Letting our true self shine

November 3, 2019

The idea of accomplishing anything should, perhaps, be evaluated by considering how we can go about letting our true self shine.

Achieving success without letting our true self shine is a sure-fire way of obtaining a hollow victory at best. On the contrary, by putting authenticity at the heart of our endeavours we ensure we are connecting wholly with each step along the road to our objective.

And by letting our true self shine in all our undertakings we are giving the green light, so to speak, to others to behave similarly.

Of course, these ideas are not new and no doubt this is not the first time you’ve come across them. To share your thoughts on the issue of ‘Letting our true self shine’, please leave a comment below.

For now, thanks for stopping here to read this ‘Letting our true self shine’ post.

Brian.

About Brian

Brian Groves DipM MCIM Chartered Marketer, Coach, Trainer and Author, supplies professional and personal development to a portfolio of corporate and individual clients.

As an Adjunct Professor at the Università Cattolica, Milan, Italy, Brian teaches the International graduate courses Leadership coaching: bringing potential to the stage of work and Personal marketing: performance skills at work.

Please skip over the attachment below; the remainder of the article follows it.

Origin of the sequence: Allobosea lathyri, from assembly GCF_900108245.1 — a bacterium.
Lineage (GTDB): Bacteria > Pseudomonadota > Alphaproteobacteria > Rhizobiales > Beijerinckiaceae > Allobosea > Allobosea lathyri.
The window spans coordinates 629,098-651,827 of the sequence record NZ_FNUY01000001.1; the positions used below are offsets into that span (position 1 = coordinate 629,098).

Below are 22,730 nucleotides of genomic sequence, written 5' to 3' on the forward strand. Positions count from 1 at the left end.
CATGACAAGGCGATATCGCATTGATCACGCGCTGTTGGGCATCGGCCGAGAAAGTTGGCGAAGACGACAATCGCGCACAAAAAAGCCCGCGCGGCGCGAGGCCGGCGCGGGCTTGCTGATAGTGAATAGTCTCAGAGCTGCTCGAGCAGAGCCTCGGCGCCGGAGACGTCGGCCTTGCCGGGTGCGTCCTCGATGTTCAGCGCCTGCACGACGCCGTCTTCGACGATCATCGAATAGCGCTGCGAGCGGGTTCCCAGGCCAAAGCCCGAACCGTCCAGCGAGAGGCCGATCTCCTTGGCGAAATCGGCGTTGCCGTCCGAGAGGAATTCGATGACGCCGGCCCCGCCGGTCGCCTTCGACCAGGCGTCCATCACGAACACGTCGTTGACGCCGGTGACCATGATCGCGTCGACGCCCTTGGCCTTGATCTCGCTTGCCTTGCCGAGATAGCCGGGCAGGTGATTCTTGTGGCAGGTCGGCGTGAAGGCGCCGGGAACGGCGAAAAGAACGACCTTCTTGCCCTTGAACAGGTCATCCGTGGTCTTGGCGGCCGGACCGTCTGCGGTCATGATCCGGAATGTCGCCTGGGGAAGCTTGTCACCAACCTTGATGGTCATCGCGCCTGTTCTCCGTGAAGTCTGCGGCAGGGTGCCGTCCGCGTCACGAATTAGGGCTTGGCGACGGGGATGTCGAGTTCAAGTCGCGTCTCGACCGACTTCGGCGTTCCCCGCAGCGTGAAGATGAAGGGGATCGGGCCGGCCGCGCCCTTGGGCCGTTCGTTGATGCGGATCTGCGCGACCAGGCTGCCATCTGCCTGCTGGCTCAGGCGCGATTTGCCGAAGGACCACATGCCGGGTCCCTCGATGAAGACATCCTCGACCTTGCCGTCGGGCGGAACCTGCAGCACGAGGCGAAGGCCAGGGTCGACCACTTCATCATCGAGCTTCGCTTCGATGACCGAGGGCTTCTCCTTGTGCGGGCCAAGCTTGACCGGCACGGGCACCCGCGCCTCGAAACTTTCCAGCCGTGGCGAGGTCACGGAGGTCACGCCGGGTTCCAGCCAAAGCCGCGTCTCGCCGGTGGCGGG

Brian’s goal is to support through coaching, training and writing motivated people who wish to live their potential, in education, work or life in general.

Curious? You can contact Brian via e-mail (brian@bgdtcoaching.com), by clicking on the icons or leaving a comment below.

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Why authenticity tops effort

October 20, 2019

Being ourselves every moment of the day is a way of living authentically and says much about our outlook on life.

Making plans aligned with our values and taking actions by following our intentions, we leave little room for anyone to doubt who we are and what we stand for.

These reasons alone, it seems fair to suggest, explain why authenticity tops effort. Of course, many times we need to do something, make an effort as it were, to realize our objectives. Yet these efforts invariably flow more smoothly when based on our authentic approach to life, work and all points in between.

Living life with authenticity as the central point of reference is a matter of making heartfelt choices. To explore your choices as part of a coaching conversation, please get in contact.